For example, suppose the use case needs to call the presenter. This call must not be direct because that would violate the Dependency Rule: No name in an outer circle can be mentioned by an inner circle. So we have the use case call an interface (shown in Figure 22.1 as “use case output port”) in the inner circle, and have the presenter in the outer circle implement it.
The same technique is used to cross all the boundaries in the architectures. We take advantage of dynamic polymorphism to create source code dependencies that oppose the flow of control so that we can conform to the Dependency Rule, no matter which direction the flow of control travels.
Typically the data that crosses the boundaries consists of simple data structures. You can use basic structs or simple data transfer objects if you like. Or the data can simply be arguments in function calls. Or you can pack it into a hashmap, or construct it into an object. The important thing is that isolated, simple data structures are passed across the boundaries. We don’t want to cheat and pass Entity objects or database rows. We don’t want the data structures to have any kind of dependency that violates the Dependency Rule.
For example, many database frameworks return a convenient data format in response to a query. We might call this a “row structure.” We don’t want to pass that row structure inward across a boundary. Doing so would violate the Dependency Rule because it would force an inner circle to know something about an outer circle.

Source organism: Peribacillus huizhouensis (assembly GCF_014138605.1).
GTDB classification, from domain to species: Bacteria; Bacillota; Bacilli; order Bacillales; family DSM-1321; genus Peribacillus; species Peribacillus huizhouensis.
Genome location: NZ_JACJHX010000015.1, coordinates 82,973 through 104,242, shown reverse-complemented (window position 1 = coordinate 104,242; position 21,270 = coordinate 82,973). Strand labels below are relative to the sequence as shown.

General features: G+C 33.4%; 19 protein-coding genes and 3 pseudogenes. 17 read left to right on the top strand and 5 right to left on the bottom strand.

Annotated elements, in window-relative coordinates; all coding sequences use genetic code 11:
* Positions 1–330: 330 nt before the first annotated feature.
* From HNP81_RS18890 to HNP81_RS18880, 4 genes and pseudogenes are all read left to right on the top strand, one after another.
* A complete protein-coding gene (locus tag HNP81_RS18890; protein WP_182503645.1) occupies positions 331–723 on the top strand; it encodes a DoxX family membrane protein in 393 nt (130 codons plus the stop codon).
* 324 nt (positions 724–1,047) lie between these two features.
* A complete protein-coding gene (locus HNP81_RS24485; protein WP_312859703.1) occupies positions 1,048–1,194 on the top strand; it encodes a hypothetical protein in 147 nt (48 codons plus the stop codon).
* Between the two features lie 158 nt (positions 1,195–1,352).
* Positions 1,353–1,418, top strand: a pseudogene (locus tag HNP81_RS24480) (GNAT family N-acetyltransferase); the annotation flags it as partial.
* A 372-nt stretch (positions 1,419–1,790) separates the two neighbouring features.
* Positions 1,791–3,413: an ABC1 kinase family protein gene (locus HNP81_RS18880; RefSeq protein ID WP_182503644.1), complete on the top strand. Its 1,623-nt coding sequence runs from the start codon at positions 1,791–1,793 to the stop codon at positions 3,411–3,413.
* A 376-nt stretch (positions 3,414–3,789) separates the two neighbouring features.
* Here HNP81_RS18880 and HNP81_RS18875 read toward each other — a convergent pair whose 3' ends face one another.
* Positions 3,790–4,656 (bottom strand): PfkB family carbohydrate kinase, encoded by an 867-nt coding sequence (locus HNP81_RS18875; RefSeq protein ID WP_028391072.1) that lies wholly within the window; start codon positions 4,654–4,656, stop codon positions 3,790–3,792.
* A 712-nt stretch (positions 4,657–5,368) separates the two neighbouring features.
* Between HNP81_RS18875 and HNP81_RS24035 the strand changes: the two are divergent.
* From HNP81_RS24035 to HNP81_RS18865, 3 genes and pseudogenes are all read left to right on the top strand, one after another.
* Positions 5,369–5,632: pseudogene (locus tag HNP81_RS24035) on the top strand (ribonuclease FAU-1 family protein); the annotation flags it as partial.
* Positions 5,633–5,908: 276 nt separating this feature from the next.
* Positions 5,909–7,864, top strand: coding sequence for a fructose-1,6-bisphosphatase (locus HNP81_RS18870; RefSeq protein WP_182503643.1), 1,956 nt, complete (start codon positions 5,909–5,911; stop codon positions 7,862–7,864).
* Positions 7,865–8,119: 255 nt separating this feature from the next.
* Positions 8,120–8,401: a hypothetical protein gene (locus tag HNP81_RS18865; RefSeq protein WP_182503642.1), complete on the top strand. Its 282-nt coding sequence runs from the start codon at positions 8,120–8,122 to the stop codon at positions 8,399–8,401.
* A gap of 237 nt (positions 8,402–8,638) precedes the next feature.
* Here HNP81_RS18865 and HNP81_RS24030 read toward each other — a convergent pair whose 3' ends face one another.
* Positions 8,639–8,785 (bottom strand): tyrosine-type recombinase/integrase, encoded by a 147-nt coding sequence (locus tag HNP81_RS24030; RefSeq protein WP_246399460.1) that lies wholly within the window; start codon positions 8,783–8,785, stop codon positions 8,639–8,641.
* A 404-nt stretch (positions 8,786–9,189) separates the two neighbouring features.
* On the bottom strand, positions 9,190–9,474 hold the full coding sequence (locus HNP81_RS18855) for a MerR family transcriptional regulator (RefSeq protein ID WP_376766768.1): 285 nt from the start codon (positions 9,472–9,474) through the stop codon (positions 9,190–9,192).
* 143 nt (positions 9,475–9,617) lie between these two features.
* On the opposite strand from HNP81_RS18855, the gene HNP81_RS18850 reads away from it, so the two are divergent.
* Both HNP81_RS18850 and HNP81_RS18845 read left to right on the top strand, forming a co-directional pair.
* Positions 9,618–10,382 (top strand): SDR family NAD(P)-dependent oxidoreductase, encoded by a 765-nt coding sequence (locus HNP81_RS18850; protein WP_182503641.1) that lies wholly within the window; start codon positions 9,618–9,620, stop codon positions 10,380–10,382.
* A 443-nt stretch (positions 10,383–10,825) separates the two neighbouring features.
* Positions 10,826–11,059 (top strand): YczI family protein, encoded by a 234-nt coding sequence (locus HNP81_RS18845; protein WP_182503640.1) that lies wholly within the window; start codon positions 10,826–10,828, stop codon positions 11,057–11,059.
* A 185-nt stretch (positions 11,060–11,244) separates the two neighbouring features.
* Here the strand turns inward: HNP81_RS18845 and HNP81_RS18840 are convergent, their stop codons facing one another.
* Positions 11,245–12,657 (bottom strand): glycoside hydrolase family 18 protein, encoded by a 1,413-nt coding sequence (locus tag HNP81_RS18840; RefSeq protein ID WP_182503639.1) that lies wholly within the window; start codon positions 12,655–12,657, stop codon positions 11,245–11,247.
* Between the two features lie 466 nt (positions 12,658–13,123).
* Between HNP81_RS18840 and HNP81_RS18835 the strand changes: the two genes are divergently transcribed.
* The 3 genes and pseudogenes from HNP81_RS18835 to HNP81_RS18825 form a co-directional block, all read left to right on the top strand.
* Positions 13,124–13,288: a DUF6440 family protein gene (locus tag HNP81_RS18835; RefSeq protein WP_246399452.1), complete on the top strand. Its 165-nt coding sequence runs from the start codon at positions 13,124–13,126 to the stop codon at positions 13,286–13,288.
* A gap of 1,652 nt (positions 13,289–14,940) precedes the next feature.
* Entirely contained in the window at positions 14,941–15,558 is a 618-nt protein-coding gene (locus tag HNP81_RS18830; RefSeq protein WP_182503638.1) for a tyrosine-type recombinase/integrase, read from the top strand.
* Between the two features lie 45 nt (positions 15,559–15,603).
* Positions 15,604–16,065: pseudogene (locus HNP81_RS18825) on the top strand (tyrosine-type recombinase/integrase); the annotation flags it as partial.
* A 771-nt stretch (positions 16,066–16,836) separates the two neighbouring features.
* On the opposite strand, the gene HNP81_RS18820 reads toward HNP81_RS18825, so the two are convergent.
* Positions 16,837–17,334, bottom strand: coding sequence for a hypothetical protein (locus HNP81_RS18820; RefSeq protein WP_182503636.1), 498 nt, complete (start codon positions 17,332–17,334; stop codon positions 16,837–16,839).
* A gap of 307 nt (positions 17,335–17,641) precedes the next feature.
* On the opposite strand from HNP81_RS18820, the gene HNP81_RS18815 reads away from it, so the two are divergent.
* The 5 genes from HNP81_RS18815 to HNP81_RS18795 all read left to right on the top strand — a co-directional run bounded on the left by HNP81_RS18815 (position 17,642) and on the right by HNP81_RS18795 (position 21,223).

Thus, when we pass data across a boundary, it is always in the form that is most convenient for the inner circle.
The diagram in Figure 22.2 shows a typical scenario for a web-based Java system using a database. The web server gathers input data from the user and hands it to the
Controller on the upper left. The
Controller packages that data into a plain old Java object and passes this object through the
InputBoundary to the
UseCaseInteractor interprets that data and uses it to control the dance of the
Entities. It also uses the
DataAccessInterface to bring the data used by those
Entities into memory from the
Database. Upon completion, the
UseCaseInteractor gathers data from the
Entities and constructs the
OutputData as another plain old Java object. The
OutputData is then passed through the
OutputBoundary interface to the
The job of the
Presenter is to repackage the
OutputData into viewable form as the
ViewModel, which is yet another plain old Java object. The
ViewModel contains mostly
Strings and flags that the
View uses to display the data. Whereas the
OutputData may contain
Date objects, the
Presenter will load the
ViewModel with corresponding
Strings already formatted properly for the user. The same is true of
Currency objects or any other business-related data.
MenuItem names are placed in the
ViewModel, as are flags that tell the
View whether those
MenuItems should be gray.
This leaves the
View with almost nothing to do other than to move the data from the
ViewModel into the
Note the directions of the dependencies. All dependencies cross the boundary lines pointing inward, following the Dependency Rule.
Conforming to these simple rules is not difficult, and it will save you a lot of headaches going forward. By separating the software into layers and conforming to the Dependency Rule, you will create a system that is intrinsically testable, with all the benefits that implies. When any of the external parts of the system become obsolete, such as the database, or the web framework, you can replace those obsolete elements with a minimum of fuss.